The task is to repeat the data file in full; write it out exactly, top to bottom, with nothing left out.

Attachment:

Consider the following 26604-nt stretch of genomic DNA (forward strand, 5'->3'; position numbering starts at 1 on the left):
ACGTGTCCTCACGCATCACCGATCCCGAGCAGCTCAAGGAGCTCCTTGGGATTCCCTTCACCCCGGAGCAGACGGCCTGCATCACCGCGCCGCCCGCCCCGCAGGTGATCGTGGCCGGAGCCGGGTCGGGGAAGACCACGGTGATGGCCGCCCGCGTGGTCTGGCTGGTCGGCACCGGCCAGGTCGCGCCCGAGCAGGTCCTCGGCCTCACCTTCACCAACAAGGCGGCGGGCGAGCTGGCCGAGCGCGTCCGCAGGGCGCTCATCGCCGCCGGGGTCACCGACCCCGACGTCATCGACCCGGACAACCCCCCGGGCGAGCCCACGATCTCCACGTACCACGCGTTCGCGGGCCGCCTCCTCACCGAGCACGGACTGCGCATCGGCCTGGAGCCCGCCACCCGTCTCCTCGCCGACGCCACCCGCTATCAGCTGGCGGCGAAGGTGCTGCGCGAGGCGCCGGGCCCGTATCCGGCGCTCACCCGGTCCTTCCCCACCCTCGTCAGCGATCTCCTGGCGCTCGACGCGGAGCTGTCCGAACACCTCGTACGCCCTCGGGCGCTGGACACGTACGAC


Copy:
Consider the following 26604-nt stretch of genomic DNA (forward strand, 5'->3'; position numbering starts at 1 on the left):
ACGTGTCCTCACGCATCACCGATCCCGAGCAGCTCAAGGAGCTCCTTGGGATTCCCTTCACCCCGGAGCAGACGGCCTGCATCACCGCGCCGCCCGCCCCGCAGGTGATCGTGGCCGGAGCCGGGTCGGGGAAGACCACGGTGATGGCCGCCCGCGTGGTCTGGCTGGTCGGCACCGGCCAGGTCGCGCCCGAGCAGGTCCTCGGCCTCACCTTCACCAACAAGGCGGCGGGCGAGCTGGCCGAGCGCGTCCGCAGGGCGCTCATCGCCGCCGGGGTCACCGACCCCGACGTCATCGACCCGGACAACCCCCCGGGCGAGCCCACGATCTCCACGTACCACGCGTTCGCGGGCCGCCTCCTCACCGAGCACGGACTGCGCATCGGCCTGGAGCCCGCCACCCGTCTCCTCGCCGACGCCACCCGCTATCAGCTGGCGGCGAAGGTGCTGCGCGAGGCGCCGGGCCCGTATCCGGCGCTCACCCGGTCCTTCCCCACCCTCGTCAGCGATCTCCTGGCGCTCGACGCGGAGCTGTCCGAACACCTCGTACGCCCTCGGGCGCTGGACACGTACGAC